By Tim UK/Indonesia 2016-18

05 February 2018 - 09:45

Ruth Gould, Artistic Director of DaDaFest. ©

British Council

As UK/ID moves into its third year, it sharpens its focus on arts and disability to tie in with Asian Para Games, coming to Jakarta later in 2018.

To reinforce this agenda, the British Council is keen to cooperate with a wide range of partners including government, NGOs, arts sector, media, and corporates – in Indonesia and internationally.

The preparation started back in September 2017, when British Council hosted a roundtable discussion about arts and disability, raising awareness of the opportunity presented by the Asian Para Games 2018. The participants included arts organizations, disabled artists from around the globe, disability NGOs, representatives of the Ministry of Youth & Sport and the Ministry of Education & Culture.

Fast forward to early February, and the process has been moving on with the arrival of the DaDaFest and Epic Arts, generating discussions and fresh ideas that can be applied in the arts plans for Asian Para Games 2018.

One of our Jakarta visitors was Ruth Gould, Artistic Director of DaDaFest, a Liverpool-based innovative disability arts organisation, active in promoting high quality disability and deaf arts from the lived experience of deaf and disabled people. They also provide opportunities for disabled people to access the arts via training and a young people’s programme that’s led by young disabled people themselves.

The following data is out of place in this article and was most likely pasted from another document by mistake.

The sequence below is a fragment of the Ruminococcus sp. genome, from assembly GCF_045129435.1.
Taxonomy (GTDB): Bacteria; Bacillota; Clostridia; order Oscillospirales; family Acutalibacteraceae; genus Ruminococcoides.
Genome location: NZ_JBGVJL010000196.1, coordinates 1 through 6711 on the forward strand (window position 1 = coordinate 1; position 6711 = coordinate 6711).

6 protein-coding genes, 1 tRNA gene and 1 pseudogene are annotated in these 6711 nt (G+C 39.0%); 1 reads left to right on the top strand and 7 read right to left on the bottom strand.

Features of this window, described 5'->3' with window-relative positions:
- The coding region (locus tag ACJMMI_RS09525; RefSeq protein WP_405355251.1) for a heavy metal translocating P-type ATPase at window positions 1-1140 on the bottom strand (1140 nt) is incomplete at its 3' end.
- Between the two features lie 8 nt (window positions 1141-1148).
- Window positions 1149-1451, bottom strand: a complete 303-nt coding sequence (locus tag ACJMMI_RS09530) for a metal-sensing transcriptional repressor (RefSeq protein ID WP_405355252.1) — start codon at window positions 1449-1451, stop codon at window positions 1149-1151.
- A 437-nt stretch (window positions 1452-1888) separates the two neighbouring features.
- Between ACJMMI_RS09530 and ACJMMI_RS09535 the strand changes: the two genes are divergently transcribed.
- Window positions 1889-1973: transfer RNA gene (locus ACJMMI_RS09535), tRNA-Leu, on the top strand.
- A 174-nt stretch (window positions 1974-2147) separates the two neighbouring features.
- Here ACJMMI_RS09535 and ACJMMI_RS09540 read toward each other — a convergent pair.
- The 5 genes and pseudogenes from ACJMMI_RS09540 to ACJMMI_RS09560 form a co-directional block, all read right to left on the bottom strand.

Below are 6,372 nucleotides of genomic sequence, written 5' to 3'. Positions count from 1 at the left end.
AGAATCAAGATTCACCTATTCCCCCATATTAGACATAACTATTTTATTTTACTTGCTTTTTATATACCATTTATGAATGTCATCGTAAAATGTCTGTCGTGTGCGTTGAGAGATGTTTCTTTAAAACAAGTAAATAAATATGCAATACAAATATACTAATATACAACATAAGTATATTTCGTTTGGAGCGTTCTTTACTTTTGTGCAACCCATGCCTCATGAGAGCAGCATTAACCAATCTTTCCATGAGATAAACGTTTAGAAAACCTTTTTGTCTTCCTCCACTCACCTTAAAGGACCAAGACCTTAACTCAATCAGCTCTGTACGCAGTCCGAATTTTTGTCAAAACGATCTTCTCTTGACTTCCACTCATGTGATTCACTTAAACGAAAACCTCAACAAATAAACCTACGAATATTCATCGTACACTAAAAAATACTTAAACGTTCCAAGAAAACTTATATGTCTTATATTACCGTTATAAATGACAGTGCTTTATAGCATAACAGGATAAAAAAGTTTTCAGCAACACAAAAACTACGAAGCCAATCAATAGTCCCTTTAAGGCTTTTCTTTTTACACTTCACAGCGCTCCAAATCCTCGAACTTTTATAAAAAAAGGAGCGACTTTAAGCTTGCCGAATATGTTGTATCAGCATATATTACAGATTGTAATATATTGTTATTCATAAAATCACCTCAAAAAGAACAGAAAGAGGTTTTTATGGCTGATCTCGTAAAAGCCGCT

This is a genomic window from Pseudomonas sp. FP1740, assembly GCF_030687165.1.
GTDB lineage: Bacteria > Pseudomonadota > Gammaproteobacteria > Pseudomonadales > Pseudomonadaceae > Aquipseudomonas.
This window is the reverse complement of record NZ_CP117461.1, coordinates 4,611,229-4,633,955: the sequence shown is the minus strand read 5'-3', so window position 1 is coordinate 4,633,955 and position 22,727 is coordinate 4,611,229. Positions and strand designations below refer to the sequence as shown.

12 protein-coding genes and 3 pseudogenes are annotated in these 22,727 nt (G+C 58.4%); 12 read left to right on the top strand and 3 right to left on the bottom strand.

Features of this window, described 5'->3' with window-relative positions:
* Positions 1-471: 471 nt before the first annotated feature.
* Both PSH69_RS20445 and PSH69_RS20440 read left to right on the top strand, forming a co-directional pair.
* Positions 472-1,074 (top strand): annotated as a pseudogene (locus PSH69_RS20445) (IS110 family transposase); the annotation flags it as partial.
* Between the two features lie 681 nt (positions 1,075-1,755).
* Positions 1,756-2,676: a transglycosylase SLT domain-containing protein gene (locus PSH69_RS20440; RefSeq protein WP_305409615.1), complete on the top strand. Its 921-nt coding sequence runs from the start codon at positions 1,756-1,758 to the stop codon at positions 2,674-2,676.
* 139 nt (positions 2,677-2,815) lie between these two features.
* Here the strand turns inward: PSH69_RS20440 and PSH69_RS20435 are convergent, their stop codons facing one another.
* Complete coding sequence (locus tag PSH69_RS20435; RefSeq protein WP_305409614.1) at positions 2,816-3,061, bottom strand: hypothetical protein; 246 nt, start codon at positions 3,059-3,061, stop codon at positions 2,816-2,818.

The whole-hearted DaDaFest vision is to inspire, develop, celebrate talent and excellence in disability and deaf arts.

DaDaFest is initiated by a company named DaDa which is short for Disability and Deaf Arts. They have delivered disability arts projects since it was first founded as Arts Integrated Merseyside (AIM) in 1984. DaDaFest started as an annual festival in 2001, then continued as a biennial event from 2010 and remained truly ambitious and international in scale, bringing about social change by placing disabled artists in the spotlight.

Anthony Evans, Program Development Manager at Epic Arts. ©

British Council

Ruth was joined in Jakarta by Anthony Evans, Program Development Manager at Epic Arts, an international inclusive arts organisation, based in Cambodia and registered in the UK.

Epic Arts use the arts as a form of expression and empowerment to bring people with and without disabilities together. They have been working in Cambodia since 2001, when community dance artist Katie McCabe started working with small groups of disabled people in Phnom Penh. In 2003, she moved  to Kampot and started working in what is now known as The Epic Arts Cafe. As the project participants grew, the Epic Arts Centre was built in 2009.

Epic Arts’ openness doesn’t stop only at disabilities, because they also celebrate diversity in religious belief, ethnicity, gender, sexuality, and background. As their mission statement says, “We believe in integrity, understanding, acceptance, development, equality and the inclusion of all… and most of all we believe in people.”